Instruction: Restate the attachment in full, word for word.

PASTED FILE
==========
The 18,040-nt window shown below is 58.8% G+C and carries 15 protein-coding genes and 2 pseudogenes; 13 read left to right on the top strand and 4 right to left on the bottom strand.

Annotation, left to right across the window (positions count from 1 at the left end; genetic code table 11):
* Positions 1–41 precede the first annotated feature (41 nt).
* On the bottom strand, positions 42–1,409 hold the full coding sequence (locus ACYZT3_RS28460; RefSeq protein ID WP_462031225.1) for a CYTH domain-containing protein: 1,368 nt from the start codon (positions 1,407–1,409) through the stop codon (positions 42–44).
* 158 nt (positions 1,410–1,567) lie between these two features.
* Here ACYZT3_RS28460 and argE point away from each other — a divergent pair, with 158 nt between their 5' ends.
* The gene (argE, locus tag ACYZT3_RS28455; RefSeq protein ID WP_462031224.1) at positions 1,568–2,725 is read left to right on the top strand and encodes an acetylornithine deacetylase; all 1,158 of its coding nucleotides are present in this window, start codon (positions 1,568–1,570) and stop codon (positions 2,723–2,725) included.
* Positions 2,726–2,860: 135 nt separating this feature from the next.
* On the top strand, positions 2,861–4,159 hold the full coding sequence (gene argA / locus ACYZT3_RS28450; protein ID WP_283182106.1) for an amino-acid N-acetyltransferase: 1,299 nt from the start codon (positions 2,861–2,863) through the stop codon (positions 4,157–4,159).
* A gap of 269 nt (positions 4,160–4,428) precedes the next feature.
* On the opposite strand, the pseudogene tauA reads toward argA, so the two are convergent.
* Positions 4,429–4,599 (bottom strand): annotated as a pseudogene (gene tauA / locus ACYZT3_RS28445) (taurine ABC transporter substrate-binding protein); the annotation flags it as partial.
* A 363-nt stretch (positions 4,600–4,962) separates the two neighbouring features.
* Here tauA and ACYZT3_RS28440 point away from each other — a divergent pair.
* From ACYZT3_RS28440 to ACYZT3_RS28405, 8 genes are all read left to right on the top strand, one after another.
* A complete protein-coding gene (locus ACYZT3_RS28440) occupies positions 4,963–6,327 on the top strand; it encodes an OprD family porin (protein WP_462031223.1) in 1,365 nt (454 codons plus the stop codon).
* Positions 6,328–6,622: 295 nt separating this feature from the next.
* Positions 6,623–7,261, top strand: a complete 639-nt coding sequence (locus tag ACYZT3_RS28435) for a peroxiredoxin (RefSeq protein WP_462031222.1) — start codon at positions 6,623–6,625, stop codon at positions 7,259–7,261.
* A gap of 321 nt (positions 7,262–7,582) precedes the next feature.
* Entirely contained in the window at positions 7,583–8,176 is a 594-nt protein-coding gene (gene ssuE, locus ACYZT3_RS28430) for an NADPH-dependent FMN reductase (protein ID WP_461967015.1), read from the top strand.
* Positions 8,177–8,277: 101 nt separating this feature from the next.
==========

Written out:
The 18,040-nt window shown below is 58.8% G+C and carries 15 protein-coding genes and 2 pseudogenes; 13 read left to right on the top strand and 4 right to left on the bottom strand.

Annotation, left to right across the window (positions count from 1 at the left end; genetic code table 11):
* Positions 1–41 precede the first annotated feature (41 nt).
* On the bottom strand, positions 42–1,409 hold the full coding sequence (locus ACYZT3_RS28460; RefSeq protein ID WP_462031225.1) for a CYTH domain-containing protein: 1,368 nt from the start codon (positions 1,407–1,409) through the stop codon (positions 42–44).
* 158 nt (positions 1,410–1,567) lie between these two features.
* Here ACYZT3_RS28460 and argE point away from each other — a divergent pair, with 158 nt between their 5' ends.
* The gene (argE, locus tag ACYZT3_RS28455; RefSeq protein ID WP_462031224.1) at positions 1,568–2,725 is read left to right on the top strand and encodes an acetylornithine deacetylase; all 1,158 of its coding nucleotides are present in this window, start codon (positions 1,568–1,570) and stop codon (positions 2,723–2,725) included.
* Positions 2,726–2,860: 135 nt separating this feature from the next.
* On the top strand, positions 2,861–4,159 hold the full coding sequence (gene argA / locus ACYZT3_RS28450; protein ID WP_283182106.1) for an amino-acid N-acetyltransferase: 1,299 nt from the start codon (positions 2,861–2,863) through the stop codon (positions 4,157–4,159).
* A gap of 269 nt (positions 4,160–4,428) precedes the next feature.
* On the opposite strand, the pseudogene tauA reads toward argA, so the two are convergent.
* Positions 4,429–4,599 (bottom strand): annotated as a pseudogene (gene tauA / locus ACYZT3_RS28445) (taurine ABC transporter substrate-binding protein); the annotation flags it as partial.
* A 363-nt stretch (positions 4,600–4,962) separates the two neighbouring features.
* Here tauA and ACYZT3_RS28440 point away from each other — a divergent pair.
* From ACYZT3_RS28440 to ACYZT3_RS28405, 8 genes are all read left to right on the top strand, one after another.
* A complete protein-coding gene (locus ACYZT3_RS28440) occupies positions 4,963–6,327 on the top strand; it encodes an OprD family porin (protein WP_462031223.1) in 1,365 nt (454 codons plus the stop codon).
* Positions 6,328–6,622: 295 nt separating this feature from the next.
* Positions 6,623–7,261, top strand: a complete 639-nt coding sequence (locus tag ACYZT3_RS28435) for a peroxiredoxin (RefSeq protein WP_462031222.1) — start codon at positions 6,623–6,625, stop codon at positions 7,259–7,261.
* A gap of 321 nt (positions 7,262–7,582) precedes the next feature.
* Entirely contained in the window at positions 7,583–8,176 is a 594-nt protein-coding gene (gene ssuE, locus ACYZT3_RS28430) for an NADPH-dependent FMN reductase (protein ID WP_461967015.1), read from the top strand.
* Positions 8,177–8,277: 101 nt separating this feature from the next.